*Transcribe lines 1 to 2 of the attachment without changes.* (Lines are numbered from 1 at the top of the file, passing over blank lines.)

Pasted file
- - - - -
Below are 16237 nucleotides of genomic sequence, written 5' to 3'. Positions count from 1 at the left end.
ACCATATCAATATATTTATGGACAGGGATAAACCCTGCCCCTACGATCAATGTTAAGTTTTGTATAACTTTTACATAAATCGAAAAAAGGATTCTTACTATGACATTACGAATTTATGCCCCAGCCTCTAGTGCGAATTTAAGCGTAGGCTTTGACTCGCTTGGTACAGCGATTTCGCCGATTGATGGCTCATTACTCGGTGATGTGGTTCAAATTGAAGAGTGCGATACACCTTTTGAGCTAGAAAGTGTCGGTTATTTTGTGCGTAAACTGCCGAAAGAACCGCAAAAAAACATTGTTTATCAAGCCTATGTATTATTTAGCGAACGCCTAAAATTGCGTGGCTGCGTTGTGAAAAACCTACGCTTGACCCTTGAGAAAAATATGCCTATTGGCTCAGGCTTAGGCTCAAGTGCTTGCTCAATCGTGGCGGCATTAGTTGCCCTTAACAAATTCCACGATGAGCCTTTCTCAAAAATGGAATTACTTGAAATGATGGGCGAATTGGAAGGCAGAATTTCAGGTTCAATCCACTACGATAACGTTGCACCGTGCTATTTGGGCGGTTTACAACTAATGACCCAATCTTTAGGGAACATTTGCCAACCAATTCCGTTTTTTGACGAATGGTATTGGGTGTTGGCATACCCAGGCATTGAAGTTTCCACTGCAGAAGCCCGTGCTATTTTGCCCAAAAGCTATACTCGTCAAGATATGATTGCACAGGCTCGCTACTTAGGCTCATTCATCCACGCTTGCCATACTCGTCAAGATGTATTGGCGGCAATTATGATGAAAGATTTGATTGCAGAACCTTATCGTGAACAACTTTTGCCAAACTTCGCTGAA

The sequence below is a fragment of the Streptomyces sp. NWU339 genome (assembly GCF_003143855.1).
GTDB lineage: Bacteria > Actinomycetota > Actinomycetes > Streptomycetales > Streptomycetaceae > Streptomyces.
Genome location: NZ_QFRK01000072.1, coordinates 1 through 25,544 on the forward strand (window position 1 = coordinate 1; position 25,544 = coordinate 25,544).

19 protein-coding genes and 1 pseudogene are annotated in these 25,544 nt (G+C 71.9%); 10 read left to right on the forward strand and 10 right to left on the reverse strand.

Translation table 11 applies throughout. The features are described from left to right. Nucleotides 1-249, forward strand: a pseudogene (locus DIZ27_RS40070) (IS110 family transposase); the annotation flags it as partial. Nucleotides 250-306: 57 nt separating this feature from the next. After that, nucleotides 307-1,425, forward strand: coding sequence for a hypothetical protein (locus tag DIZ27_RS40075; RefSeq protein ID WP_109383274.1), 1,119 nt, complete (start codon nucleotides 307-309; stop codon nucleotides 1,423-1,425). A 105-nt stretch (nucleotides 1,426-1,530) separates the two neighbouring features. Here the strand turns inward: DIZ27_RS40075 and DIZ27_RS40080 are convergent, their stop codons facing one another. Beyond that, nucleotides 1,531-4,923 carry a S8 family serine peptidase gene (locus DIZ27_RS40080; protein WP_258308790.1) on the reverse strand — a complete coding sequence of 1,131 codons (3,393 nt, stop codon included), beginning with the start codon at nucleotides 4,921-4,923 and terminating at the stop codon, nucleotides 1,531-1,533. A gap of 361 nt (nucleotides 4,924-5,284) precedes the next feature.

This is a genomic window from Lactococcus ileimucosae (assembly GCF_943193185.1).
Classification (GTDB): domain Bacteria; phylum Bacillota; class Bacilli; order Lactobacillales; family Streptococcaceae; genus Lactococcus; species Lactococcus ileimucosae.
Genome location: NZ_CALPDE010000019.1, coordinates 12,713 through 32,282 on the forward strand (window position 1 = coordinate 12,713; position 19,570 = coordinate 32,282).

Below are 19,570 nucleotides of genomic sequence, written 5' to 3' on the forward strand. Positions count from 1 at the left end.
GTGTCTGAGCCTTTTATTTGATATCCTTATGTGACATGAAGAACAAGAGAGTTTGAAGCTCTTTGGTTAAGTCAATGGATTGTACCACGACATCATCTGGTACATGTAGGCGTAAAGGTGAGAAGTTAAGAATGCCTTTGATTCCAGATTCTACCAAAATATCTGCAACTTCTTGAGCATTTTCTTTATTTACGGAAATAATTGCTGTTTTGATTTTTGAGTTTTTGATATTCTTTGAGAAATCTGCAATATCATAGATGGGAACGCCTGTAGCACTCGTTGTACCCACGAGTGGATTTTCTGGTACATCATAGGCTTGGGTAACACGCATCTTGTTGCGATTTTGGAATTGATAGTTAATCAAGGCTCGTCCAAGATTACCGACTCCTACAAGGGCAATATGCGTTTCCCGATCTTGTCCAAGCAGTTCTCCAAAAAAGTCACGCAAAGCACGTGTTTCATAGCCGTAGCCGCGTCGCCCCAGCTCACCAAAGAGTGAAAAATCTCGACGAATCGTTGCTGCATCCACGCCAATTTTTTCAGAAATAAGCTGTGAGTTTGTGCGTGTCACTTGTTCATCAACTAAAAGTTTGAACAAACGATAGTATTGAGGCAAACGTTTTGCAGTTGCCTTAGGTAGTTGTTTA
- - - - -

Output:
Below are 16237 nucleotides of genomic sequence, written 5' to 3'. Positions count from 1 at the left end.
ACCATATCAATATATTTATGGACAGGGATAAACCCTGCCCCTACGATCAATGTTAAGTTTTGTATAACTTTTACATAAATCGAAAAAAGGATTCTTACTATGACATTACGAATTTATGCCCCAGCCTCTAGTGCGAATTTAAGCGTAGGCTTTGACTCGCTTGGTACAGCGATTTCGCCGATTGATGGCTCATTACTCGGTGATGTGGTTCAAATTGAAGAGTGCGATACACCTTTTGAGCTAGAAAGTGTCGGTTATTTTGTGCGTAAACTGCCGAAAGAACCGCAAAAAAACATTGTTTATCAAGCCTATGTATTATTTAGCGAACGCCTAAAATTGCGTGGCTGCGTTGTGAAAAACCTACGCTTGACCCTTGAGAAAAATATGCCTATTGGCTCAGGCTTAGGCTCAAGTGCTTGCTCAATCGTGGCGGCATTAGTTGCCCTTAACAAATTCCACGATGAGCCTTTCTCAAAAATGGAATTACTTGAAATGATGGGCGAATTGGAAGGCAGAATTTCAGGTTCAATCCACTACGATAACGTTGCACCGTGCTATTTGGGCGGTTTACAACTAATGACCCAATCTTTAGGGAACATTTGCCAACCAATTCCGTTTTTTGACGAATGGTATTGGGTGTTGGCATACCCAGGCATTGAAGTTTCCACTGCAGAAGCCCGTGCTATTTTGCCCAAAAGCTATACTCGTCAAGATATGATTGCACAGGCTCGCTACTTAGGCTCATTCATCCACGCTTGCCATACTCGTCAAGATGTATTGGCGGCAATTATGATGAAAGATTTGATTGCAGAACCTTATCGTGAACAACTTTTGCCAAACTTCGCTGAA